The double doors flung open. A dozen officers swarmed the melee, ordering them to stop. In groups of three they clutched the bruisers, flipped them over their hips, and slammed them onto the floor. Other officers hooked their arms around the combatants’ necks and yanked them down. A lone guard swept around and cuffed the subdued. Then they heaved the inmates by their arms and whisked them out. Every time two guards exited the chow hall, more dashed in. It played out like choreographed mayhem, the officers in fluid, synchronous motion.

Finally, a single inmate remained from the fray. The hairnet guy lay in a heap on the concrete. Two guards rolled him onto his stomach, then lifted him under his arms. His legs dragged across the greasy floor, head lobbing with each hurried step, jaw swaying like an empty swing blown by the wind. That first blast out of nowhere had shattered it.

The skinny guard with the acne whistled through his pinched forefinger and thumb, then shrieked “Finish up and get out of here.”

Those of us at our tables picked up where we had left off, like nothing happened at all.

I peeked around, curious if anyone else was purposely steadying their hands so as not to draw unwanted attention. Was I the only one afraid of having his jaw torpedoed? Who else was concerned about garottes or mop wringers or rusty shanks?

The brawlers paid no mind. They kept doggedly at their task, like wolves tearing at eviscerated prey.

Then the shame bore in. Here I was, a twenty-two-year-old new to a maximum security prison who had inarguably earned my bunk, had exhibited little concern for others while roving the streets, and had zero qualms throwing the first punch if soused at a nightclub. But when dumped in a concrete cage with a throng of other hardheads, all of a sudden it’s Oh, shit, not me! I felt exposed, like a bully in front of a mirror, nothing left to confront but my own lies and fears and repugnant past. Am I allowed to be scared? I wondered. Or is fear for oneself a luxury afforded only to those not in prison? Do the unsympathetic deserve any mercy? Either way, my heart thumped in my chest like a bowling ball tumbling in a drier.

The three guys at my table scraped their spoons across their trays. There was still food on mine, but I wasn’t hungry. I was just going through the motions so I wouldn’t come across as a coward. A guard knocked on our table as he walked by. His gray uniform top was stretched tight around his bloated belly. Three hard raps with fat fingers and, “You’re done.”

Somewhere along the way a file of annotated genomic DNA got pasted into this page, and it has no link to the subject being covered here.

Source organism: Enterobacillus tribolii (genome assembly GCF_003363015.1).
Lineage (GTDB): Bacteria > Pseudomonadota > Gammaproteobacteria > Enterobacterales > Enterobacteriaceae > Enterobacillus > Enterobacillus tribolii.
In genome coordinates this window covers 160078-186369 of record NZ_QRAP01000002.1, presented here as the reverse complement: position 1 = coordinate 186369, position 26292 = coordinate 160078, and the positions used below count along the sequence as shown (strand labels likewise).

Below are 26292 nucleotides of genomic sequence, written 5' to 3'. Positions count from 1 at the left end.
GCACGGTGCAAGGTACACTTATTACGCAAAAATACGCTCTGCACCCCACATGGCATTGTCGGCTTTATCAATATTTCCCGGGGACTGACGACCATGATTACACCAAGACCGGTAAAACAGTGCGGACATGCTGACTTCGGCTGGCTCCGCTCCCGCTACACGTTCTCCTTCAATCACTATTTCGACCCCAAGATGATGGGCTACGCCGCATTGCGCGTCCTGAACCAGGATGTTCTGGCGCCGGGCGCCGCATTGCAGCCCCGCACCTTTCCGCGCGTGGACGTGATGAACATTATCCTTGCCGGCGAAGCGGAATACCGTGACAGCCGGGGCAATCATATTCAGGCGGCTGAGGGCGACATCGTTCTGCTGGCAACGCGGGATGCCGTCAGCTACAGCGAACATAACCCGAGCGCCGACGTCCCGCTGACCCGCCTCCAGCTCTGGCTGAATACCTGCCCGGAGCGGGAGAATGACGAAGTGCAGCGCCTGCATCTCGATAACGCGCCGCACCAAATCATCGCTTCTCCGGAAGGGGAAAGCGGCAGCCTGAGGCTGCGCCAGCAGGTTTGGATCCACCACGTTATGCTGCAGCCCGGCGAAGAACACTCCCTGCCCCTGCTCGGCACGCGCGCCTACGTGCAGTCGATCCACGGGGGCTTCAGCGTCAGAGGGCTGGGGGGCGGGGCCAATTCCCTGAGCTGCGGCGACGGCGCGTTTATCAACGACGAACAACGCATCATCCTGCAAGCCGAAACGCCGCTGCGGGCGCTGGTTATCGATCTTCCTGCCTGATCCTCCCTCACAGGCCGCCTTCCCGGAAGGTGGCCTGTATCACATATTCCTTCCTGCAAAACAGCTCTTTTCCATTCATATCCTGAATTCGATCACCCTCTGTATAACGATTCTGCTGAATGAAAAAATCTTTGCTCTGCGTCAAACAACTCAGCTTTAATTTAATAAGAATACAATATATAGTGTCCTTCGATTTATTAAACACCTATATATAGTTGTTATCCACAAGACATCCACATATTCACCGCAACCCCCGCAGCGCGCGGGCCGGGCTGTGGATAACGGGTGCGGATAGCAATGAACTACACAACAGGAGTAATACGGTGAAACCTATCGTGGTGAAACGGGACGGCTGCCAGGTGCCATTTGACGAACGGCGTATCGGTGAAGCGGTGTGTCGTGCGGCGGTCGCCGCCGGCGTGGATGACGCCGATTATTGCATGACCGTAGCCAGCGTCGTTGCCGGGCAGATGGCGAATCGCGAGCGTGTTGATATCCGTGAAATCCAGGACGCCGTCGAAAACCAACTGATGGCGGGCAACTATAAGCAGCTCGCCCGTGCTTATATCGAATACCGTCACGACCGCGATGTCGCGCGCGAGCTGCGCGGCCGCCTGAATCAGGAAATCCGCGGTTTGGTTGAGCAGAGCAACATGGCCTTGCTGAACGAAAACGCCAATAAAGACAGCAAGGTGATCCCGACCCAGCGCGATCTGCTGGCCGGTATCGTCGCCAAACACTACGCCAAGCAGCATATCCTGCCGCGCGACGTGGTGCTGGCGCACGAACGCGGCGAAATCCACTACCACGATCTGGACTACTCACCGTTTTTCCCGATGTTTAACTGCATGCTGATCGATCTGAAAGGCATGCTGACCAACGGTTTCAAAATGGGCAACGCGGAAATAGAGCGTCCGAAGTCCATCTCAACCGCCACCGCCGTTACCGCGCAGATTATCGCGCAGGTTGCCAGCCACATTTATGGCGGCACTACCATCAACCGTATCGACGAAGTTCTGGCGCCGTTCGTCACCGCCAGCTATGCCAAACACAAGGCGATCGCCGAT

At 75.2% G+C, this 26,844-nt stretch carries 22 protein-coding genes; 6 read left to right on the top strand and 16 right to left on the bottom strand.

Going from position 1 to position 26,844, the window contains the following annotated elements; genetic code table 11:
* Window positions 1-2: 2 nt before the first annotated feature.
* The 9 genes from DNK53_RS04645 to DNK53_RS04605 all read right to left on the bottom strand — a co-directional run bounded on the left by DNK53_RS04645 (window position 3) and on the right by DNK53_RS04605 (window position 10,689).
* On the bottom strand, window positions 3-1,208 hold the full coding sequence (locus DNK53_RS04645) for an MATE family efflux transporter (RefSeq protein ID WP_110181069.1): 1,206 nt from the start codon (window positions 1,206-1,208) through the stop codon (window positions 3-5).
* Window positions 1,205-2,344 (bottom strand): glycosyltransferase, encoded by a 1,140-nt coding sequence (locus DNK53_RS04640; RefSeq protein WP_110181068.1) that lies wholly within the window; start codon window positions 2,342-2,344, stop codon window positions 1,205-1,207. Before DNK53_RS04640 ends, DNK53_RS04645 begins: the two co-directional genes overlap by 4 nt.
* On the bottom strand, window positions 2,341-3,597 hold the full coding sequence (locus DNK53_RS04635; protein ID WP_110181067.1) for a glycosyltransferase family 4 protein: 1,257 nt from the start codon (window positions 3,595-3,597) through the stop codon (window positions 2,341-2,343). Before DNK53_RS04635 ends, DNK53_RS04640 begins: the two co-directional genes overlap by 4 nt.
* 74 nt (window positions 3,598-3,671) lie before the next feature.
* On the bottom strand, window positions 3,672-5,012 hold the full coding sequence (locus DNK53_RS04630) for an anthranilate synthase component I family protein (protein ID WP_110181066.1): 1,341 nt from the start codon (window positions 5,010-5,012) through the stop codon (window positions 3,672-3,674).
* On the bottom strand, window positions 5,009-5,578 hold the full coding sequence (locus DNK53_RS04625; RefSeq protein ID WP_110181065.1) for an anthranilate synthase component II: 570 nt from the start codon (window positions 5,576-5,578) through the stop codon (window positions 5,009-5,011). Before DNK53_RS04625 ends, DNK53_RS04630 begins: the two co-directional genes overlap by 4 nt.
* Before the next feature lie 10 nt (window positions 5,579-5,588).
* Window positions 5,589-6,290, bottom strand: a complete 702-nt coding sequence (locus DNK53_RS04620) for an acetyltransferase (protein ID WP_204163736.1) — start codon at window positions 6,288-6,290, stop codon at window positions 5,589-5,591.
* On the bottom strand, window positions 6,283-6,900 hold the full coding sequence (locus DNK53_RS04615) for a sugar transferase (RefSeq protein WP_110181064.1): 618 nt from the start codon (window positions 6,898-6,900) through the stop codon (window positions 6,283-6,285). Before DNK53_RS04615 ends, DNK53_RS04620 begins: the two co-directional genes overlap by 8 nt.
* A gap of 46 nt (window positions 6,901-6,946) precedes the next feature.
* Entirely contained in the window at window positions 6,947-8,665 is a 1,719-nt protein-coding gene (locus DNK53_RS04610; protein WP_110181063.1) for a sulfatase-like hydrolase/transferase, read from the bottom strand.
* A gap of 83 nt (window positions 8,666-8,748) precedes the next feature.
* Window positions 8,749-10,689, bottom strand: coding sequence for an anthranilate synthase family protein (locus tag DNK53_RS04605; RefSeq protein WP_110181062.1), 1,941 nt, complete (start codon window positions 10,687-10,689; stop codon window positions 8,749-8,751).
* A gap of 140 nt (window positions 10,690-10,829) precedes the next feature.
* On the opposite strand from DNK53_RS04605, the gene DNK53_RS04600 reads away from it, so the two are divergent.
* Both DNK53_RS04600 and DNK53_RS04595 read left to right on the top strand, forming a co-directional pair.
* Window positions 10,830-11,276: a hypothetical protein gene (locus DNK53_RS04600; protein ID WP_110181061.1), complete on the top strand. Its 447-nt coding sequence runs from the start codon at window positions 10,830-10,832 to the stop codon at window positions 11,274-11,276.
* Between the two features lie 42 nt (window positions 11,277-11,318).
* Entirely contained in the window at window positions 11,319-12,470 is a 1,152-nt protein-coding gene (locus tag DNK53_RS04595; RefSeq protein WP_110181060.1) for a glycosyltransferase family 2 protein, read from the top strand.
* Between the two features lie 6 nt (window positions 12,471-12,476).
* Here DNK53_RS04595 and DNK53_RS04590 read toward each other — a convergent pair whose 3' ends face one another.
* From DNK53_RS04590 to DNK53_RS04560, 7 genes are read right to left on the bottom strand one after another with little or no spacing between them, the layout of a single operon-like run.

I was glad we had to leave, but knew better than to show it. Instead, I affected an air of apathy. Tried to give the impression I was unimpressed. Put on like it was another drab day in the slammer.

Back in my cell I slouched on my steel bunk and re-read letters from home. I wanted to feel connected to something beyond the cinderblock walls, to know there was more to me than prison, that there was tenderness somewhere in the world. The familiar loops and curves of black ink on blue-lined paper were consoling. I ran the tip of my finger across the cursive strokes. Doing so gave me a sense that everything would be okay, no matter what.

Am I allowed to be scared? I wondered. Or is fear for oneself a luxury afforded only to those not in prison? Do the unsympathetic deserve any mercy?

I had gotten into the habit of placing my brogans in the exact same spot under the head of my bunk. I would fold my uniform neatly, roll it up long-ways and lay it across the tops of my boots. My soap, shampoo, deodorant, toothpaste, and toothbrush all had their specific places on my shelf as well. Whenever I used one, it went back in its prescribed location, not offset by a smidgen.

My pen and pencil and notebook paper had their specific spots too. Always the #2 pencil directly against the side of the slim stack of paper. Always the ballpoint pen flush against the pencil, top ends of both pointed toward the back of the shelf. Always the coffee cup upturned on a clean white rag, plastic spoon face down beside it. If I noticed anything amiss, it felt as if the whole world wobbled on its axis and the fabric of gravity unraveled. I immediately put things back where they belonged. There was certainty in this arrangement, or at least an assuring sense of it.  

The guards racked the wing at 10:30 like they did every weeknight. They called us out for breakfast at 4:00, same as every morning. They herded us off the cellblock twenty-five at a time for each of our meals. We shuffled down the long hallway in tidy rows while officers barked at us to shut up, even though we weren’t talking. Randomly one would motion for an inmate to be frisked. Those of us not nabbed remained in formation, single-file, hands empty and at our sides. So were the rules. That’s how the System maintained a semblance of order. But one thing was for sure: Chaos would eventually erupt.  

In some unexpected way, at some unpredicted time, there would be another Whack. The illusory patchwork of order was going to rupture. Either in the System or out, calamity was going to clamp down on my teensy slice of life and, like a rambunctious Rottweiler, shake it between its slobbery teeth (It eventually does to us all, does it not?). My inner constellation of certainties was going to scramble, and after several slow, deliberate breaths I would unfold once more a worn sheet of paper and trace with the fleshy pad of my finger the familiar hoops and curls of the words that held my world together:

I love you…


Author's Note: I entered the Texas prison system at the age of twenty-one and served fifteen consecutive years. The first unit I was assigned to, Beto 1, had a well-deserved reputation for aggression and violence. The essay “Chow Hall” is a glimpse into daily life on that unit, and how I dealt with my new precarious reality while scrabbling for some sense of certainty and hope that I could hold onto.

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John Langenfeld has a bachelor’s degree in psychology from Sam Houston State University and a master’s degree in literature from University of Houston at Clear Lake. He has been published in Entropy, The Threepenny Review, and was a finalist for the Frank McCourt Memoir Prize 2017. You can find him at